On 4 March 2022, the Singapore Minister for Communications and Information Mrs Josephine Teo announced that the maximum financial penalties for data breaches under the Personal Data Protection Act 2012 ("PDPA") will be raised with effect from 1 October 2022. The maximum for organisations with an annual turnover in Singapore exceeding S$10 million would be 10% of its annual turnover in Singapore. For all other cases, the maximum would be S$1 million.
The annual turnover of the organisation will be ascertained from its most recent audited accounts available at the time the financial penalty is imposed.
Background to the announcement
The existing maximum financial penalty under the PDPA which can be imposed on organisations is S$1 million."
On 2 November 2020, the Personal Data Protection (Amendment) Bill ("Amendment Bill") was passed in Parliament. The Amendment Bill was introduced to strengthen the data protection regime under the PDPA. The key amendments that the Amendment Bill sought to introduce included: (i) a mandatory requirement to notify the Personal Data Protection Commission ("PDPC") of data breaches; (ii) a data portability obligation; (iii) new exceptions for an organisation to collect, use, and disclose personal data without consent; and (iv) an increase to the maximum financial penalties, as mentioned above.
The former Minister for Communications and Information Mr S Iswaran also stated during the Second Reading of the Amendment Bill in November 2020 that the increased financial penalties will be implemented no earlier than one year after the Amendment Bill comes into force.
To-date, only some of the amendments are in force, with the rest to come into effect at a later time.
The latest announcement raises two noteworthy points on Singapore's approach towards data protection.
First, the importance of ensuring deterrence in a proportionate manner.
Depending on the nature of the organisation's business, the enhanced maximum penalties under the PDPA after 1 October 2022 may be potentially higher than several other major jurisdictions:
- Under the EU's General Data Protection Regulation, the maximum financial penalties are €20 million or 4% of the organisation's worldwide annual turnover, whichever is higher (in the UK, under the UK GDPR, the equivalent of the first figure is set at £17.5 million); and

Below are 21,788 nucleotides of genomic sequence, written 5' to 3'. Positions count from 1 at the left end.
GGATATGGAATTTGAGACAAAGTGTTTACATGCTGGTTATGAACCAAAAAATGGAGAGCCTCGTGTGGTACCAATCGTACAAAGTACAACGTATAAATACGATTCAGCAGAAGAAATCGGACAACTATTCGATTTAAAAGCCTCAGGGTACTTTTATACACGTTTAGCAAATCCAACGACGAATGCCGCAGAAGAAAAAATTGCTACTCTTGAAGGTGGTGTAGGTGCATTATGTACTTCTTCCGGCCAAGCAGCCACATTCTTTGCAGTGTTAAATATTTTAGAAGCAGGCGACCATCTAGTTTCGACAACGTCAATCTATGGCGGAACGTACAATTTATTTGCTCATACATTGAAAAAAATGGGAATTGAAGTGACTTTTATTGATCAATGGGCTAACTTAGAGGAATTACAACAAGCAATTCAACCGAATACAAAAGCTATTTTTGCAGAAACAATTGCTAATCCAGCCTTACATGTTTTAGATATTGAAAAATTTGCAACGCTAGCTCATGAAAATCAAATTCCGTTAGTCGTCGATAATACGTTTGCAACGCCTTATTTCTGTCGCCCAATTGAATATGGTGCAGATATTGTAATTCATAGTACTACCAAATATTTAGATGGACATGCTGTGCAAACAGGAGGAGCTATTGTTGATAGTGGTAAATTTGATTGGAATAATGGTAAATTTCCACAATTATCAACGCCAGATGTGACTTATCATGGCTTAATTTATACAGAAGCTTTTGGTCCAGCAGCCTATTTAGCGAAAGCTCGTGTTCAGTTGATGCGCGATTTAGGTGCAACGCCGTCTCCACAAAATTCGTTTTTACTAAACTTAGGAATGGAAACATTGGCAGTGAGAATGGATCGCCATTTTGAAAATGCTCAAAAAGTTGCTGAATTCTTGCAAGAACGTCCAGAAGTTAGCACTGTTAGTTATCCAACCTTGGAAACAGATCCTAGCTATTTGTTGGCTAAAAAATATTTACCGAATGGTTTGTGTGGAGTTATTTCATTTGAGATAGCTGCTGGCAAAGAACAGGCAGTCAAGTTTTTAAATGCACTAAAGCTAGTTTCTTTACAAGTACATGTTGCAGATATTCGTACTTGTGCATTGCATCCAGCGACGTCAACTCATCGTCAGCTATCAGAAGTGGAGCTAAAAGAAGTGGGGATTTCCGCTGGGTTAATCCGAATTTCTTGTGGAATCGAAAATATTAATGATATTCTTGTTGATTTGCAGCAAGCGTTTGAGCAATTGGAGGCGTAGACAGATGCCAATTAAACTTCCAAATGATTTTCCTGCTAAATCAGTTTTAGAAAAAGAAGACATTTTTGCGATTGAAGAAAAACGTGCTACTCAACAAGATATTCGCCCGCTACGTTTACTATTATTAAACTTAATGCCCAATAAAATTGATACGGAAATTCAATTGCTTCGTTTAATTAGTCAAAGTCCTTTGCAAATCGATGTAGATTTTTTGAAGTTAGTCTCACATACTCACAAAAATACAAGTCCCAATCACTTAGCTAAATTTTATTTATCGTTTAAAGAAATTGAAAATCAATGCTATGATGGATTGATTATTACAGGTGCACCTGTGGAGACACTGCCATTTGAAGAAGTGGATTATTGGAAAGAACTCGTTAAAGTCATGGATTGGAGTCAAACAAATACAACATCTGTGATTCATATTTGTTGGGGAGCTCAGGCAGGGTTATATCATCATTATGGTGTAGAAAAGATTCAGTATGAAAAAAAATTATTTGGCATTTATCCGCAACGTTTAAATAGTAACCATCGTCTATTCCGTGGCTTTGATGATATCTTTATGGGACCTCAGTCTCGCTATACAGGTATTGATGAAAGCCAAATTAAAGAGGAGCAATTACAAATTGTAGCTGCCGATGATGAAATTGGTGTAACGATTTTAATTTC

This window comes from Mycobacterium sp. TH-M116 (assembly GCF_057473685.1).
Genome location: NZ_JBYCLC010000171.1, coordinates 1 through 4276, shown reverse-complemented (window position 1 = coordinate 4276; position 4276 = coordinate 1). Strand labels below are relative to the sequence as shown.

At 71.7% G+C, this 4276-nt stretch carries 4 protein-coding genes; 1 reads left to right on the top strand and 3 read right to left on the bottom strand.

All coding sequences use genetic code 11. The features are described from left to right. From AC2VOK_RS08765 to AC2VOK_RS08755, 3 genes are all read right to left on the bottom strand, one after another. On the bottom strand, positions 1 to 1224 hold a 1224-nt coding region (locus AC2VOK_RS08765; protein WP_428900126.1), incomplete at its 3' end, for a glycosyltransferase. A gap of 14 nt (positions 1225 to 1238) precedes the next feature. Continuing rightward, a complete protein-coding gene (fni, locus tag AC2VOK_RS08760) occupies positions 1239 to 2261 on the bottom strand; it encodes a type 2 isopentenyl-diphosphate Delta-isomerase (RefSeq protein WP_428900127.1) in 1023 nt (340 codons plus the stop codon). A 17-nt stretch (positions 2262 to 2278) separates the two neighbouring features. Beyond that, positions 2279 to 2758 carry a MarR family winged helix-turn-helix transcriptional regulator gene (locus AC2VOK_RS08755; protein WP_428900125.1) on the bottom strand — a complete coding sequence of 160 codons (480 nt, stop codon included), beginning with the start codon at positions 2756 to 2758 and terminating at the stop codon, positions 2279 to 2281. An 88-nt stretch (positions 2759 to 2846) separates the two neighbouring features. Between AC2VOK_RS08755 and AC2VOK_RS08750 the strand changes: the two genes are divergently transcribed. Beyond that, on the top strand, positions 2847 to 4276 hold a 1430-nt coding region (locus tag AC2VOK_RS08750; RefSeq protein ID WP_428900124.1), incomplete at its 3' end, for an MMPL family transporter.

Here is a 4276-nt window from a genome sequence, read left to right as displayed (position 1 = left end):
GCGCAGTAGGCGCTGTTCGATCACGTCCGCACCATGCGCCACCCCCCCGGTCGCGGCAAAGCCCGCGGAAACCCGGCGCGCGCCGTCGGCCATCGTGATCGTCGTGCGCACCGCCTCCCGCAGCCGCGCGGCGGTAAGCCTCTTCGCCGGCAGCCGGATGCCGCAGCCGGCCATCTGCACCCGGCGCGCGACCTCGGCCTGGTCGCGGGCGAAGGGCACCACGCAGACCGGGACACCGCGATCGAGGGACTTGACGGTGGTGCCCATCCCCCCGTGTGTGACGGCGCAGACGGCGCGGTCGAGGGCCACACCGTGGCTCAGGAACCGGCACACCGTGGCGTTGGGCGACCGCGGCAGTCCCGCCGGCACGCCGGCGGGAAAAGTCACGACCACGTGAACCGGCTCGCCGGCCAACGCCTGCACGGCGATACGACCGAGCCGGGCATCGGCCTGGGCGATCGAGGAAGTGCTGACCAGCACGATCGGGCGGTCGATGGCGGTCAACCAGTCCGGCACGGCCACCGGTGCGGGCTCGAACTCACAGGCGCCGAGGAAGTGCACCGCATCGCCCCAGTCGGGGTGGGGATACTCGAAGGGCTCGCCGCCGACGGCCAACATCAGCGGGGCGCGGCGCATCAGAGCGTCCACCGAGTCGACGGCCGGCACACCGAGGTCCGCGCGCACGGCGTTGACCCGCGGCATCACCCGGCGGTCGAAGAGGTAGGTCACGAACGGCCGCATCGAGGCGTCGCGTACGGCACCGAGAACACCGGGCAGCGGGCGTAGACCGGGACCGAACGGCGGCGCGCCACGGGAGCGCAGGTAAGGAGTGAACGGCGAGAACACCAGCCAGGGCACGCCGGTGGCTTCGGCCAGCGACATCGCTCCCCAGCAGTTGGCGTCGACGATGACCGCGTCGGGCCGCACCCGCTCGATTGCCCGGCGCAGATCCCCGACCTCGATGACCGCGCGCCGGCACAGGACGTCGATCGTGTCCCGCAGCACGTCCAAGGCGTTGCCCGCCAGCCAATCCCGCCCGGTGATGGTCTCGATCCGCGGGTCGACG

- Under the Hong Kong's Personal Data (Privacy) Ordinance, the Privacy Commissioner for Personal Data can issue an enforcement notice to any party to remedy a contravention of the Ordinance. Anyone who contravenes the enforcement notice may receive a maximum fine of HKD 50,000 and 2 years imprisonment, with a daily penalty of HKD 1,000 for a continued contravention after conviction. The maximum fines are higher for repeat offenders.
The fact that the enhanced penalties under the PDPA may be higher than several other jurisdictions was also discussed in Parliament during the Second Reading of the Amendment Bill. But Mr S Iswaran made the effort to state that the PDPC will ensure that the financial penalties imposed will be proportionate to the severity of the breach. Furthermore, he also noted that the maximum penalties are comparable with other domestic legislation such as the Telecommunications Act and Competition Act – signalling that data protection is of that level of importance to Singapore in the digital economy.
Second, that the PDPA is applied in a manner consistent with commercial realities that some organisations of a different scale handle different volumes and types of personal data.
For larger organisations, the PDPC has previously stated in one of its published decisions that the fact that some organisations may handle large volumes of personal data, disclosure of which may cause exceptional damage to affected persons, may be taken to be an aggravating factor when fixing the quantum of financial penalties.
As for smaller organisations, the members of Parliament have on various occasions voiced concern that SMEs may have difficulties complying with their obligations under the PDPA. This concern comes to the fore with the latest announcement of raised maximum financial penalties. To that end, the Ministry of Communication and Information has timeously announced the launch of a new Data Protection Essentials programme to help SMEs acquire a basic level of data protection and security practices to protect personal data and recover quickly from any breaches.
This article is published for general information only and does not constitute legal advice. Mishcon de Reya LLP, Singapore branch is licensed in Singapore as a Foreign Law Practice and only undertakes Singapore law related work in those areas permitted by its license.